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I've been converting a bunch of old C++ code into C++/CLI code, and I think I've coded myself into a corner.

My goal was to take an unmanaged c++ library and a bunch of header files and expose their functionality to a C# solution. From reading on the internet, the standard way to do this is to:

  • Create two c++ classes: one managed, the other unmanaged.
  • The unmanaged class will wrangle the objects in the c++ library to provide the desired functionality.
  • The managed class will wrap all of the public methods in the unmanaged class. Each wrapper method would handle the necessary conversions from String^ to string, etc..

But, my scenario isn't very complex, so I decided to just try and implement everything in one class. I am now wrestling with a peculiar problem that generates AccessViolationExceptions.

My header file looks like this:

public ref class ManagedClass
  void CreateUnmanagedObject(String^ param1);
  void UseUnmanagedObject();

  UnmanagedObject *myUnmanagedObject;

And my cpp file looks like this:

void ManagedClass::CreateUnmanagedObject(String^ param1)
   /* Convert params, use them in some way. */

   /* capture the output of this library call to the pointer defined in ManagedClass.*/
   myUnmanagedObject= &(LibrayObject.LibraryMethod1());  
void ManagedClass::UseUnManagedObject()
   /* This function will pass the Unmanaged object into
    * a library function which will do some work on it.
   /* Whoops! System.AccessViolationException is thrown! */

The intriguing thing is that if I call LibraryMethod2 within CreateUnmanagedObject immediately after LibraryMethod1, it works fine. But after CreateUnmanagedObject exits, it seems that the memory pointed to by myUnmanagedObject is lost.

Can anyone see a reason that this is happening?

Edit: Library declarations look like this:

UnmanagedObject LibraryMethod1();
void LibraryMethod2(UnmanagedObject &param);
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Could you post the C++ signatures of the library methods ? –  Thomas Levesque Oct 7 '10 at 23:29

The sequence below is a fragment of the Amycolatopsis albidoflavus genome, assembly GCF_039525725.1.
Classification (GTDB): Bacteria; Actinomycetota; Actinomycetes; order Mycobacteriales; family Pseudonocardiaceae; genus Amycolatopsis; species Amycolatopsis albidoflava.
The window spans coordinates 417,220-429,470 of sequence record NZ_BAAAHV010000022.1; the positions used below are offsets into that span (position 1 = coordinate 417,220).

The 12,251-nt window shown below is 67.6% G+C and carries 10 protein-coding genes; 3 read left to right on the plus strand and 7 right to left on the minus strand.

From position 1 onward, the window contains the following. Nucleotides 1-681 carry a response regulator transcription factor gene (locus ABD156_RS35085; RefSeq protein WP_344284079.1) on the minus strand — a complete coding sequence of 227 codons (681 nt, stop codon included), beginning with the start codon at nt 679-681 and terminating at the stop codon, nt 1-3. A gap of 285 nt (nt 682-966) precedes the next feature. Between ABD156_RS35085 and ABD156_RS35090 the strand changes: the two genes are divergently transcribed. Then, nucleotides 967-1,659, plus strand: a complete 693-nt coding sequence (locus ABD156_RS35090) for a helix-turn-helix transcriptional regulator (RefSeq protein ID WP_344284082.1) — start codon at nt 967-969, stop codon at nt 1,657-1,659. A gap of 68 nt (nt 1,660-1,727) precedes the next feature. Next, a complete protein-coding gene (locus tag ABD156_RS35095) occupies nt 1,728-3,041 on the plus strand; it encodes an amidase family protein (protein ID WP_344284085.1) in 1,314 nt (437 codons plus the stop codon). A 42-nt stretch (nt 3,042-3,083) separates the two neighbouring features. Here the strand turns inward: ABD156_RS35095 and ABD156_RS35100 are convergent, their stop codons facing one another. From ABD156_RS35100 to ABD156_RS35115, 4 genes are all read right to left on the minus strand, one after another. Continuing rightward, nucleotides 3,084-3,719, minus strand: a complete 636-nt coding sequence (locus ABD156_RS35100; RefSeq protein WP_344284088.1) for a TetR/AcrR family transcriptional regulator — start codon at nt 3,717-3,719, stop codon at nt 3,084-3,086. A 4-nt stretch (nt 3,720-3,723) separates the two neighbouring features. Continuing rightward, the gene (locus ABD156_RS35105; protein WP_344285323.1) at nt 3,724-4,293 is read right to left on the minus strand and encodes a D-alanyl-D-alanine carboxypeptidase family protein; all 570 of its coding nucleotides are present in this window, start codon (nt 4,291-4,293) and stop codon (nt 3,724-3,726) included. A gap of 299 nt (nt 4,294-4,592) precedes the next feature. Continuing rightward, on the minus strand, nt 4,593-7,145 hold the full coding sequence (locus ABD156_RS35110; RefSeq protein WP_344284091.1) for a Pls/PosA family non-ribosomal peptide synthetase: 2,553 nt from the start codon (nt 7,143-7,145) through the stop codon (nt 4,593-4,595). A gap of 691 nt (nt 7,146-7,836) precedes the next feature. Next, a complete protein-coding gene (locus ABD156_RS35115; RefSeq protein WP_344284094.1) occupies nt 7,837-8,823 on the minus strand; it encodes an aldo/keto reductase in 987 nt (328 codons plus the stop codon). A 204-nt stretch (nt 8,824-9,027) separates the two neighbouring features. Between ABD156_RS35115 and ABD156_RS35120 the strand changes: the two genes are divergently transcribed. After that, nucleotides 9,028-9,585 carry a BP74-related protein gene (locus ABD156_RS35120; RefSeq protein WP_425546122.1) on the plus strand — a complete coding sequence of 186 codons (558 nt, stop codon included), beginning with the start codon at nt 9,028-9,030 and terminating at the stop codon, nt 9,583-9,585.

3 Answers 3

up vote 1 down vote accepted

Are you not taking the address of a temporary variable? If


returns a copy of some value, then you are taking the address of a local variable, which goes out of scope at the end of the method. Using that address afterwards is undefined behavior, in this case causing access violations!

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I'm out of practice with C++. If I have to take the address using the & character, then that means that LibraryMethod1 is returning me a value, not an object reference, like I was thinking. Doh! –  Slider345 Oct 7 '10 at 23:28
Did it solve your problem? –  André Caron Oct 8 '10 at 1:41

Not sure what your real problem might be but it looks all wrong. The managed wrapper should be a pretty close facsimile to the unmanaged one. Let's work from an unmanaged declaration like this:

class Unmanagedclass {
    Unmanagedclass(const char* arg) {}
    void mumble() {}

Then your wrapper ought to resemble this:

#pragma managed(push, off)
#include "unmanagedclass.h"
#pragma managed(pop)

using namespace System;
using namespace System::Runtime::InteropServices;

public ref class ManagedWrapper
    Unmanagedclass* instance;
    ManagedWrapper(String^ arg) {
        IntPtr mem = Marshal::StringToCoTaskMemAnsi(arg);
        instance = new Unmanagedclass((char*)(void*)mem);
    ~ManagedWrapper() {
        delete instance;
        instance = 0;
    !ManagedWrapper() {
        delete instance;
    void mumble() {

The recipe here is that the instance of the unmanaged class is a pointer in the wrapper. And just delegate the managed method calls to the unmanaged one. Yes, some hokeypokey with strings, as shown. And making sure that this native instance gets deleted when either the user or the garbage collector gets around to it.

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Hmm, a downvote is not exactly what I expected from this post. Care to explain what the problem is? –  Hans Passant Oct 8 '10 at 0:06
@nobugz: +1. Congrats on your 100k achievement. Total domination :O –  Joan Venge Oct 8 '10 at 0:11
Thanks for the code example. This is definitely what I should have done from the outset. –  Slider345 Oct 8 '10 at 1:21

You are taking a pointer to the on-stack-temp variable. By pure luck, it points to something if you call the methods one after another.

I am coding something in c++ after many years of c# comfort, and must tell you that now and then I have same issues.

In short - don't take an address of something that is created temporary and store it in a pointer for later use. Period.

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